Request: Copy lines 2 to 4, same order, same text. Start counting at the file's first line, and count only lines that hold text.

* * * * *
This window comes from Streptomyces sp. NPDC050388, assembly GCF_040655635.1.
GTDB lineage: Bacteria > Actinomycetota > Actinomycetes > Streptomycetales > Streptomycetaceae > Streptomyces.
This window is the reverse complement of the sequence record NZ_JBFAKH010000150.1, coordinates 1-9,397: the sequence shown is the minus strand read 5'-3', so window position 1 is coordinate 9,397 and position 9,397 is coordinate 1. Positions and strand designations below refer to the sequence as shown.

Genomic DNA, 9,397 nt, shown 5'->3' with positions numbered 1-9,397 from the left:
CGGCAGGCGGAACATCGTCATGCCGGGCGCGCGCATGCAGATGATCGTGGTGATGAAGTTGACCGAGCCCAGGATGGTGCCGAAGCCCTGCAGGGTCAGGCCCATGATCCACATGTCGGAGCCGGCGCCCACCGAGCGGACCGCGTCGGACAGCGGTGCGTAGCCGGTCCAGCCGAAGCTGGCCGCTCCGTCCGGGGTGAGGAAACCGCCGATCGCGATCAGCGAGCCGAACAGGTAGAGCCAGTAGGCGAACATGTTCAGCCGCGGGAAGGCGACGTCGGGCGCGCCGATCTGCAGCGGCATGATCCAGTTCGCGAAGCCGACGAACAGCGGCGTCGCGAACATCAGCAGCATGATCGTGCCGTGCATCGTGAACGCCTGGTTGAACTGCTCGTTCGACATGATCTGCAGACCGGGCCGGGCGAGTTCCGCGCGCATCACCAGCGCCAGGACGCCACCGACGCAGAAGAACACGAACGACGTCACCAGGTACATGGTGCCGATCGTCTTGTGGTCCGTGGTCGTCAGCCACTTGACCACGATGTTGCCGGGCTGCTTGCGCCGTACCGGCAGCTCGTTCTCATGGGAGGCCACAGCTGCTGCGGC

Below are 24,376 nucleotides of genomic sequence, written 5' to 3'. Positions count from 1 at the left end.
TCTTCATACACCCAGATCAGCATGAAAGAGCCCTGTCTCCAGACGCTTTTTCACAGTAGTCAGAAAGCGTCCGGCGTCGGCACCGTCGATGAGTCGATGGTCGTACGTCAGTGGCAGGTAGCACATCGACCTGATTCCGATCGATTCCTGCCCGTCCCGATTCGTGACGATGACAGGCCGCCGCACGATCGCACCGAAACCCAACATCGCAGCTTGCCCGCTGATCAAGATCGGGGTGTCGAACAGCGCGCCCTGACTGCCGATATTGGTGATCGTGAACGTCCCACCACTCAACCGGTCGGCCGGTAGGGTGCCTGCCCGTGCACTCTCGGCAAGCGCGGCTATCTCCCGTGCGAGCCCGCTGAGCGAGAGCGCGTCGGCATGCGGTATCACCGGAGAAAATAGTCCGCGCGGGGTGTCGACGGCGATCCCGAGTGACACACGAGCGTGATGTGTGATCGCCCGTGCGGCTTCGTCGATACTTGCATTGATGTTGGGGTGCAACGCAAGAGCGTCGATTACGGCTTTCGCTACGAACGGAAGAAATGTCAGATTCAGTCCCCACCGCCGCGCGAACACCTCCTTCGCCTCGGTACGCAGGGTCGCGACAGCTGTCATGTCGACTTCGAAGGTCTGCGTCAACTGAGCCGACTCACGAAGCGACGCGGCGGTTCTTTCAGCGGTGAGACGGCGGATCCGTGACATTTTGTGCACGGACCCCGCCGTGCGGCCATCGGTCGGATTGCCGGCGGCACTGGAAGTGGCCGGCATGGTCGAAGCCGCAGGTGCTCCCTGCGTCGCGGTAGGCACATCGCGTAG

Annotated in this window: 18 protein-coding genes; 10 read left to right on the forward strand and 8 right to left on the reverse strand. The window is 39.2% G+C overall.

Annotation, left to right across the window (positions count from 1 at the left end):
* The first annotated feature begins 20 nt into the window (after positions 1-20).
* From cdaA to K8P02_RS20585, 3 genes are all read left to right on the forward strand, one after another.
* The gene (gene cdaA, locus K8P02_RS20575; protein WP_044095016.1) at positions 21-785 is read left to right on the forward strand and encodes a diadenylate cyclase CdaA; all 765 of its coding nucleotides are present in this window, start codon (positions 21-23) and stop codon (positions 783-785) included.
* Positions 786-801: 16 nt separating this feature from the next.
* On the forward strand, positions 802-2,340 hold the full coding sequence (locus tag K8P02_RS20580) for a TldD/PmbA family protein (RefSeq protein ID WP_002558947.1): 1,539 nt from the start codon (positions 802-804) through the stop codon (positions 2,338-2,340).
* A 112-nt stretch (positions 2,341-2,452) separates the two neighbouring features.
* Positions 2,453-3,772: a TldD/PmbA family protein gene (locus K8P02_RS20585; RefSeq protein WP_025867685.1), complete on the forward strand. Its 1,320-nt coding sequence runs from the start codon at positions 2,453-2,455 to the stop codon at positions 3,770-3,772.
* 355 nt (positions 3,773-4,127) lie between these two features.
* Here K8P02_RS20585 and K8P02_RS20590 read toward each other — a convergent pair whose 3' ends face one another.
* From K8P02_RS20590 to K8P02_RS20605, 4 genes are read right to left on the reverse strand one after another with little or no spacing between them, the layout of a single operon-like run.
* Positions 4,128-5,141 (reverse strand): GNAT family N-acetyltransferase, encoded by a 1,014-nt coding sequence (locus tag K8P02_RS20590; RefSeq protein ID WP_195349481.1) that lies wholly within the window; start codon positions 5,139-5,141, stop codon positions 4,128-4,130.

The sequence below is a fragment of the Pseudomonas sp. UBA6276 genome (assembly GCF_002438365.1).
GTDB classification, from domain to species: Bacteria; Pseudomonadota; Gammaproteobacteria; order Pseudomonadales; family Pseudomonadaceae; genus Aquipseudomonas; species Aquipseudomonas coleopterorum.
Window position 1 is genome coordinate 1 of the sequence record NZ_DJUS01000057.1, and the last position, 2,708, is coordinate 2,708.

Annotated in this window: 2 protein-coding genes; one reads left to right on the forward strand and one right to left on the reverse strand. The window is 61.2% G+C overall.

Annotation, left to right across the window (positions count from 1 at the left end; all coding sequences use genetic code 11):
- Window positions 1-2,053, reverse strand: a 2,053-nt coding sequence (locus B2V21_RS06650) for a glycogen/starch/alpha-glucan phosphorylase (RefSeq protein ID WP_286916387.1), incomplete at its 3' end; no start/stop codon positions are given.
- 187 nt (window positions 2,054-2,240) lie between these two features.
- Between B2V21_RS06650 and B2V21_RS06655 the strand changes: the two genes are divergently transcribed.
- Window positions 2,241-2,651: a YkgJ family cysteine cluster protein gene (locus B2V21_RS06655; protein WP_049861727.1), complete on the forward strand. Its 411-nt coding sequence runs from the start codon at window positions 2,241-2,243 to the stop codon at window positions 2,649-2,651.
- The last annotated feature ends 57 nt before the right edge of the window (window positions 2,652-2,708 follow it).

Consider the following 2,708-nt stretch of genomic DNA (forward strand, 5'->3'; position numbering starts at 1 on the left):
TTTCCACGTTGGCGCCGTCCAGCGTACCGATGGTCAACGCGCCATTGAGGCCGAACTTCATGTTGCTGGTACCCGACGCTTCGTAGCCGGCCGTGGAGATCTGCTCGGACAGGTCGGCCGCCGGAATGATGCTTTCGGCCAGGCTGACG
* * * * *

GTDB lineage: Bacteria > Actinomycetota > Actinomycetes > Streptomycetales > Streptomycetaceae > Streptomyces.
This window is the reverse complement of the sequence record NZ_JBFAKH010000150.1, coordinates 1-9,397: the sequence shown is the minus strand read 5'-3', so window position 1 is coordinate 9,397 and position 9,397 is coordinate 1. Positions and strand designations below refer to the sequence as shown.

Genomic DNA, 9,397 nt, shown 5'->3' with positions numbered 1-9,397 from the left: